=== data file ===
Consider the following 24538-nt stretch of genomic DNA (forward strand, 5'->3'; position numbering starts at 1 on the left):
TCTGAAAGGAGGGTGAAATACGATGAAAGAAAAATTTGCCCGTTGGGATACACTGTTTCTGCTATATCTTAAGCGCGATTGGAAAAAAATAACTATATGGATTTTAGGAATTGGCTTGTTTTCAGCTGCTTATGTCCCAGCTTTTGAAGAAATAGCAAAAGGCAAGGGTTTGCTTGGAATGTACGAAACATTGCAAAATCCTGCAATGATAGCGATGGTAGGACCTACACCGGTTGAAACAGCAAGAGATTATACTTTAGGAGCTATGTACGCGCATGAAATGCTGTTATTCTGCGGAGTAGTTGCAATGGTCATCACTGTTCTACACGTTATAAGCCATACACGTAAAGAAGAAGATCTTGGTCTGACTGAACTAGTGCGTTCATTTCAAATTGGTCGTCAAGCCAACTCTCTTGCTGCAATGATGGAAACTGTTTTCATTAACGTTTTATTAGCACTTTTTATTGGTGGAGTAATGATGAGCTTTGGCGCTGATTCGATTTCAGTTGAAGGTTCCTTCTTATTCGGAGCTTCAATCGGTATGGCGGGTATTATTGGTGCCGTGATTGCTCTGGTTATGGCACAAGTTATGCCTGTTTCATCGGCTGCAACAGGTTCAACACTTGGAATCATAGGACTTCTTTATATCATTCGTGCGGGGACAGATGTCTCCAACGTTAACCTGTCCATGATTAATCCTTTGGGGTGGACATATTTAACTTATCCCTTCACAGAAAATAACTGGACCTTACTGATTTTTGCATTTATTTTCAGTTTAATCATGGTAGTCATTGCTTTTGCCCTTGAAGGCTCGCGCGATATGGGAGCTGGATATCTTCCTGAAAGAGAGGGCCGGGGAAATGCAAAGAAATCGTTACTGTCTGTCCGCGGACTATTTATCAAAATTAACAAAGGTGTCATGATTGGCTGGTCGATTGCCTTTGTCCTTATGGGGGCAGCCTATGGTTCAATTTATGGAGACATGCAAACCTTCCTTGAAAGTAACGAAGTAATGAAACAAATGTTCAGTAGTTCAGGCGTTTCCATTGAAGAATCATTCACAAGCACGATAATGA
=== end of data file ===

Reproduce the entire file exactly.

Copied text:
Consider the following 24538-nt stretch of genomic DNA (forward strand, 5'->3'; position numbering starts at 1 on the left):
TCTGAAAGGAGGGTGAAATACGATGAAAGAAAAATTTGCCCGTTGGGATACACTGTTTCTGCTATATCTTAAGCGCGATTGGAAAAAAATAACTATATGGATTTTAGGAATTGGCTTGTTTTCAGCTGCTTATGTCCCAGCTTTTGAAGAAATAGCAAAAGGCAAGGGTTTGCTTGGAATGTACGAAACATTGCAAAATCCTGCAATGATAGCGATGGTAGGACCTACACCGGTTGAAACAGCAAGAGATTATACTTTAGGAGCTATGTACGCGCATGAAATGCTGTTATTCTGCGGAGTAGTTGCAATGGTCATCACTGTTCTACACGTTATAAGCCATACACGTAAAGAAGAAGATCTTGGTCTGACTGAACTAGTGCGTTCATTTCAAATTGGTCGTCAAGCCAACTCTCTTGCTGCAATGATGGAAACTGTTTTCATTAACGTTTTATTAGCACTTTTTATTGGTGGAGTAATGATGAGCTTTGGCGCTGATTCGATTTCAGTTGAAGGTTCCTTCTTATTCGGAGCTTCAATCGGTATGGCGGGTATTATTGGTGCCGTGATTGCTCTGGTTATGGCACAAGTTATGCCTGTTTCATCGGCTGCAACAGGTTCAACACTTGGAATCATAGGACTTCTTTATATCATTCGTGCGGGGACAGATGTCTCCAACGTTAACCTGTCCATGATTAATCCTTTGGGGTGGACATATTTAACTTATCCCTTCACAGAAAATAACTGGACCTTACTGATTTTTGCATTTATTTTCAGTTTAATCATGGTAGTCATTGCTTTTGCCCTTGAAGGCTCGCGCGATATGGGAGCTGGATATCTTCCTGAAAGAGAGGGCCGGGGAAATGCAAAGAAATCGTTACTGTCTGTCCGCGGACTATTTATCAAAATTAACAAAGGTGTCATGATTGGCTGGTCGATTGCCTTTGTCCTTATGGGGGCAGCCTATGGTTCAATTTATGGAGACATGCAAACCTTCCTTGAAAGTAACGAAGTAATGAAACAAATGTTCAGTAGTTCAGGCGTTTCCATTGAAGAATCATTCACAAGCACGATAATGA